According to the new Snowden documents, the ASD, which uses sophisticated electronic equipment to monitor communications across the region, notified the US National Security Agency that it was conducting surveillance of the talks, including communications between Indonesian officials and an American law firm, and offered to share the information.

The New York Times said the Australian agency warned American officials at an NSA liaison office in Canberra that “information covered by attorney-client privilege may be included” in the intelligence it was gathering.

The law firm under surveillance was not identified but the Times said Mayer Brown, a Chicago-based firm, was then advising the Indonesian government.

The document said that the US agency gave the Australians legal advice and ASD “has been able to continue to cover the talks, providing highly useful intelligence for interested US customers”.

Mr Abbott said nothing that was gathered in ordinary security and intelligence operations would be used to the detriment of other countries. “We use it for the benefit of our friends,” he said.

“We use it to uphold our values. We use it to protect our citizens and the citizens of other countries and we certainly don’t use it for commercial purposes.”

A spokesman for Defence Minister David Johnston said Australia’s intelligence agencies had saved lives by helping prevent terrorist attacks in Southeast Asia.

“We do not provide intelligence information to Australian companies to give them a commercial advantage,” he said.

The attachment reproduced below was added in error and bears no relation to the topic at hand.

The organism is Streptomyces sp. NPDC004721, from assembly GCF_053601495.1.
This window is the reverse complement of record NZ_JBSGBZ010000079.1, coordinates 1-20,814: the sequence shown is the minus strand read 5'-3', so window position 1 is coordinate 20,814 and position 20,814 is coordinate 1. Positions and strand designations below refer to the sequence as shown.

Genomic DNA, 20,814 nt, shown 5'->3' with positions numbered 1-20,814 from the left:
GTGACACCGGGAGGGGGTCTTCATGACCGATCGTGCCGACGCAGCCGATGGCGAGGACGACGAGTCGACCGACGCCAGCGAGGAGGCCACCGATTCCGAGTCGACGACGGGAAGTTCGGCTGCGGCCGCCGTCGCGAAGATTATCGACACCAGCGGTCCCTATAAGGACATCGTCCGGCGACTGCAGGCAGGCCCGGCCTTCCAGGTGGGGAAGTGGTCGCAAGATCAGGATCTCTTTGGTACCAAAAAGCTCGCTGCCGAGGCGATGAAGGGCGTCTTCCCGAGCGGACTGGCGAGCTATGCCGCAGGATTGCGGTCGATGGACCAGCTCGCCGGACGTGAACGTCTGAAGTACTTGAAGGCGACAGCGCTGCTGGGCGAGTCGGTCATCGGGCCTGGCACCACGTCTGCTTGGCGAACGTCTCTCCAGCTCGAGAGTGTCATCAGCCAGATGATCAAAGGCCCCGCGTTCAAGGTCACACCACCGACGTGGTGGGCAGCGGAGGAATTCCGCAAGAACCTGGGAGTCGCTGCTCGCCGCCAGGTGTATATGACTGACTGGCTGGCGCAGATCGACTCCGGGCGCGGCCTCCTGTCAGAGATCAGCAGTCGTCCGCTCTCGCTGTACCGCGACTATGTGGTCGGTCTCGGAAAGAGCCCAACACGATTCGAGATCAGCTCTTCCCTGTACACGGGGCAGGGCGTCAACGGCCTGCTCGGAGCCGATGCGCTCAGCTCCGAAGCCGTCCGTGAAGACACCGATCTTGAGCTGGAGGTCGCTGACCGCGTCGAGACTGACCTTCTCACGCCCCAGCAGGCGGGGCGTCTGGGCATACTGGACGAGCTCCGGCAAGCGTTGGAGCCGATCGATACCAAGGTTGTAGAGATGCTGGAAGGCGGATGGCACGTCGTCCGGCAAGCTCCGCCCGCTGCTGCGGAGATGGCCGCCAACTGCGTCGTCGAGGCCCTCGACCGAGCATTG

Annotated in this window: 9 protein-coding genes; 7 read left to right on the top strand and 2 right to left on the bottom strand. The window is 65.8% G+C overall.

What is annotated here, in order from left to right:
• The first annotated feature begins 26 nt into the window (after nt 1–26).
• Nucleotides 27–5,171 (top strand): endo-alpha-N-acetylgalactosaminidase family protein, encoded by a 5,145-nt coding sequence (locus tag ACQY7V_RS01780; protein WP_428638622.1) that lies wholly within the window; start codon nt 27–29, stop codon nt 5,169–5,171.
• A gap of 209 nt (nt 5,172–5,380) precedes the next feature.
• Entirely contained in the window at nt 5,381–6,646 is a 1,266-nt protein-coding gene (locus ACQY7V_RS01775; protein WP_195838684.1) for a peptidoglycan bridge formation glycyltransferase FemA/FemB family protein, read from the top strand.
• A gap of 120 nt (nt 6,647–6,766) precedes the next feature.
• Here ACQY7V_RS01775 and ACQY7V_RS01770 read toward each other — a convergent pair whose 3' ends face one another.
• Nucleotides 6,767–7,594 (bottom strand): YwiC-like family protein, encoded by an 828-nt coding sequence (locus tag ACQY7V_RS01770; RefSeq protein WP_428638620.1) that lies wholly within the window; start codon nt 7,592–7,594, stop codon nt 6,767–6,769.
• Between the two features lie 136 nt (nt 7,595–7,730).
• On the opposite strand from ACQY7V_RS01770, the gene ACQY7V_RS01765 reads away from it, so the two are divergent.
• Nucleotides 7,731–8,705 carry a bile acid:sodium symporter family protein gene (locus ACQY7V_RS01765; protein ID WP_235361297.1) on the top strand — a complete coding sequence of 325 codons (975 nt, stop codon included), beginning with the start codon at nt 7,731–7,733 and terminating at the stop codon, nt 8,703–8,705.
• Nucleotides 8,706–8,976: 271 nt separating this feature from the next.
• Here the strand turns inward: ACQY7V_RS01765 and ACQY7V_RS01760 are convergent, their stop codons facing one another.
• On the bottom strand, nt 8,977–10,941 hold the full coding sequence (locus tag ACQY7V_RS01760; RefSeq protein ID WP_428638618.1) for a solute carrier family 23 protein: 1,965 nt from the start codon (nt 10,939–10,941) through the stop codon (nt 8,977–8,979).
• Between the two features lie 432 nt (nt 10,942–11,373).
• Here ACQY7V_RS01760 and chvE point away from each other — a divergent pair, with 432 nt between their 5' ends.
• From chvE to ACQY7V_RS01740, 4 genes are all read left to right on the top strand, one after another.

Immigration Minister Scott Morrison said the investigation into the navy’s intrusions into Indonesian territory in January had confirmed they were accidental. He told the ABC’s Insiders program that Indonesia would be briefed on the investigation and a version of the report would be made public in Australia.

Labor immigration spokesman Richard Marles said Mr Morrison must release the full report without delay, while Bill Shorten accused Mr Abbott of taking Australia’s relationship with Indonesia “from hero to zero”.

US and China join hands to address climate change

Article by Simon Denyer published in the Australian Financial Review, February 17, 2014

The United States and China have agreed to intensify efforts to address climate change and to work together to seek a common platform ahead of a global summit on the issue at the end of next year.

The agreement was announced on Saturday during a visit by Secretary of State John Kerry, as some of the worst air pollution in almost a year brought visibility down to two or three blocks in Beijing. In the past, efforts to reduce greenhouse-gas emissions have often foundered because of disagreements between developed and developing nations over how the burden of adjustment should be shared.